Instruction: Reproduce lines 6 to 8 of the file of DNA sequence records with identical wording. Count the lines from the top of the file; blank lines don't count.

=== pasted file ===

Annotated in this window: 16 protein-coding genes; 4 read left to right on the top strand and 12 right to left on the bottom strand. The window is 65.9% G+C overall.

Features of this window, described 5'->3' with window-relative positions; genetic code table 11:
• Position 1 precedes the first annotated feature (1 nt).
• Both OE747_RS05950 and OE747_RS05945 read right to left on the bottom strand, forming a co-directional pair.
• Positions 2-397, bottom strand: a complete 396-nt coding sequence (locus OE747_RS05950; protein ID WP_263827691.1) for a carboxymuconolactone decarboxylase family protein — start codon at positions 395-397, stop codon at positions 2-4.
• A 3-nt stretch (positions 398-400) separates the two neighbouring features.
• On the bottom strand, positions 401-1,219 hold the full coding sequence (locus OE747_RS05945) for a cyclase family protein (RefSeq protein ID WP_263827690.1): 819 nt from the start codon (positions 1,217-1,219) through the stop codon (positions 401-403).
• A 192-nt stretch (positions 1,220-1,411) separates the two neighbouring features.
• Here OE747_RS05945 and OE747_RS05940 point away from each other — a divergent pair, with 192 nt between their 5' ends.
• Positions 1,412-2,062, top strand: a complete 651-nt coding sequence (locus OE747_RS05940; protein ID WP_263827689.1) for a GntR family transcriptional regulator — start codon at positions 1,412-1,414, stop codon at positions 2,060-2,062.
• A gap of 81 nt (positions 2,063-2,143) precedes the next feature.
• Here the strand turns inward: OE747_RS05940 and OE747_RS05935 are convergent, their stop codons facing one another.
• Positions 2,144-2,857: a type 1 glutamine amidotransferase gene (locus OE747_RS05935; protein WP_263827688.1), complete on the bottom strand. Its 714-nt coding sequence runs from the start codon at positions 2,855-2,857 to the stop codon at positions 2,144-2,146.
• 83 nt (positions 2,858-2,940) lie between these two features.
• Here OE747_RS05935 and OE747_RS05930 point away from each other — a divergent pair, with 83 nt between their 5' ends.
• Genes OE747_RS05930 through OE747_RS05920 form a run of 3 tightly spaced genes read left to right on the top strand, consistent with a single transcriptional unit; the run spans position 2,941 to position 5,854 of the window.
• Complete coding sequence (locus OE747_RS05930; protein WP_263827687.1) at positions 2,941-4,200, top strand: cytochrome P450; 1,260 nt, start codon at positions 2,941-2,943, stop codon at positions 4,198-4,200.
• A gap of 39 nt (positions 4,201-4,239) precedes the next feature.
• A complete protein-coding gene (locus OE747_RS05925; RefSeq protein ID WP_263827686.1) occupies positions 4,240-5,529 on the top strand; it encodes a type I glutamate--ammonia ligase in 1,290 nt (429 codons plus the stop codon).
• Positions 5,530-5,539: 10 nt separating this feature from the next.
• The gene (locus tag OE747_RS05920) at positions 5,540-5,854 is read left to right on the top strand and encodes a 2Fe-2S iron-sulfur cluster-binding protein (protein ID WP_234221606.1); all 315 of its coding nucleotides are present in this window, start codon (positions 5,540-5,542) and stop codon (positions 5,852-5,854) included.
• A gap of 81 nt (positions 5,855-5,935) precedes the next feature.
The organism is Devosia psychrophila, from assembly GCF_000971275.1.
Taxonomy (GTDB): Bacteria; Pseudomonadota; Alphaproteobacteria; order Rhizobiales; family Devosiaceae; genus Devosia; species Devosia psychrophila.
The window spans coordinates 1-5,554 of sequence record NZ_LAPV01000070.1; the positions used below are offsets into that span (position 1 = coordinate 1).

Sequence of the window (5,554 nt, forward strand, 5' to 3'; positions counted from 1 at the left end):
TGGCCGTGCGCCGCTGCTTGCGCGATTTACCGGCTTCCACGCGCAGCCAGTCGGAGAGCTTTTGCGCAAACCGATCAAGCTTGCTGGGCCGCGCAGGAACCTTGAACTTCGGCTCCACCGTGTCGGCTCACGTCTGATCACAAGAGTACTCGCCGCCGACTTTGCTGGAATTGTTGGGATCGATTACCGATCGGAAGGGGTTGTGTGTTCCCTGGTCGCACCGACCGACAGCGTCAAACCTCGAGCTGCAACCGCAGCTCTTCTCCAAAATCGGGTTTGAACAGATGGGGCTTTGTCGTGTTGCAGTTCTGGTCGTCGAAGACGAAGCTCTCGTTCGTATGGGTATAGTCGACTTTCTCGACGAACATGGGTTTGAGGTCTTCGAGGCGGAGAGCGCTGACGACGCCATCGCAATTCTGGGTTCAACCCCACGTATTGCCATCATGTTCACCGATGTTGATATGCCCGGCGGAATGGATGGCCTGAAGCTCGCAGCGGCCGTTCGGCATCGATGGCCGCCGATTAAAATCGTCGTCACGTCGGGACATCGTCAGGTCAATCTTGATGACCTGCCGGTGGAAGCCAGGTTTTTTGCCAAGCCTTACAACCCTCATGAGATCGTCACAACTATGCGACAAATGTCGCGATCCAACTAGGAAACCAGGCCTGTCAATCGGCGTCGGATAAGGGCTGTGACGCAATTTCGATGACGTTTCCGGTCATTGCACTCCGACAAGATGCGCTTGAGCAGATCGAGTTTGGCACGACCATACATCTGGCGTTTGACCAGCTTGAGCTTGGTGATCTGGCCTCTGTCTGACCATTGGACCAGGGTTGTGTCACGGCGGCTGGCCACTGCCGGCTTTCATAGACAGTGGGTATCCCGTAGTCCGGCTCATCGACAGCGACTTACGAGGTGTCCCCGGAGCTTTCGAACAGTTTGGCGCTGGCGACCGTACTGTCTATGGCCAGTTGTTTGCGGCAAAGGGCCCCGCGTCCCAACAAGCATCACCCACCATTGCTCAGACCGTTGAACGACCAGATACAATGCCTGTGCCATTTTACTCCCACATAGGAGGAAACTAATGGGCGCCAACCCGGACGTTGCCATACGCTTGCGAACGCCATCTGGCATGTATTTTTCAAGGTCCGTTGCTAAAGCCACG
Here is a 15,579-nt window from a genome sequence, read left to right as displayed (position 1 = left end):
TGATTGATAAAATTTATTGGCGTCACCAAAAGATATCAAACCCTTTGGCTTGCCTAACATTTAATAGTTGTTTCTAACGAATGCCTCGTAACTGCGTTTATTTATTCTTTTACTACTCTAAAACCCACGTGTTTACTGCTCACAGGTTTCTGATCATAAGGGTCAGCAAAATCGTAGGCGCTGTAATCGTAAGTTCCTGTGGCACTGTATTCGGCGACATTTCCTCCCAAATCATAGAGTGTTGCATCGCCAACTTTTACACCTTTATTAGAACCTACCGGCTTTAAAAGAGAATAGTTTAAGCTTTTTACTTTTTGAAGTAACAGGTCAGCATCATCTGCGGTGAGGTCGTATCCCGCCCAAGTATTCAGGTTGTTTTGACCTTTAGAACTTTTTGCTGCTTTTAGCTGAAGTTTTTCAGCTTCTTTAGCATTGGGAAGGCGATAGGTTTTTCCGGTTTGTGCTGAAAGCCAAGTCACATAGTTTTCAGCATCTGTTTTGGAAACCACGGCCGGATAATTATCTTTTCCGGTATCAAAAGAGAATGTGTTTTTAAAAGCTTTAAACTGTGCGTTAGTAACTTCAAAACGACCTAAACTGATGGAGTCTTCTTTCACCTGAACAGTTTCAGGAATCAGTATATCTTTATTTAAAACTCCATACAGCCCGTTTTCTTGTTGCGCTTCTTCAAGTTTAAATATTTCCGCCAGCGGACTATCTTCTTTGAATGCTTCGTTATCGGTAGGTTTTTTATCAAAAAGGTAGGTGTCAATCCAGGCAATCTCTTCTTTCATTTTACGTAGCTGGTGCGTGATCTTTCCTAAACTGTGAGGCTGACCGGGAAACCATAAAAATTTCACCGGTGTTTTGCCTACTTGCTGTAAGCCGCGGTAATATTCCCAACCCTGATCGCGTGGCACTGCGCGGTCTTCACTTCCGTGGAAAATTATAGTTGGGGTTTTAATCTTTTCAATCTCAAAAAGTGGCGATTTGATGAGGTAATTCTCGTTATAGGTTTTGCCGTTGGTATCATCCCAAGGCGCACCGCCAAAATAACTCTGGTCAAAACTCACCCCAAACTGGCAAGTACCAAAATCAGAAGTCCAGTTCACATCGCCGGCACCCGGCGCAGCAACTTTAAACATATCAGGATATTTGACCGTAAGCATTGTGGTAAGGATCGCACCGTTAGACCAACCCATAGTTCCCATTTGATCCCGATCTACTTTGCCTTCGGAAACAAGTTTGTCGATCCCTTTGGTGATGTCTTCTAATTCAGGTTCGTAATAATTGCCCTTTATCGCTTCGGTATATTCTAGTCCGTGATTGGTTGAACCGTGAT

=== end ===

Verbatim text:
• A 3-nt stretch (positions 398-400) separates the two neighbouring features.
• On the bottom strand, positions 401-1,219 hold the full coding sequence (locus OE747_RS05945) for a cyclase family protein (RefSeq protein ID WP_263827690.1): 819 nt from the start codon (positions 1,217-1,219) through the stop codon (positions 401-403).
• A 192-nt stretch (positions 1,220-1,411) separates the two neighbouring features.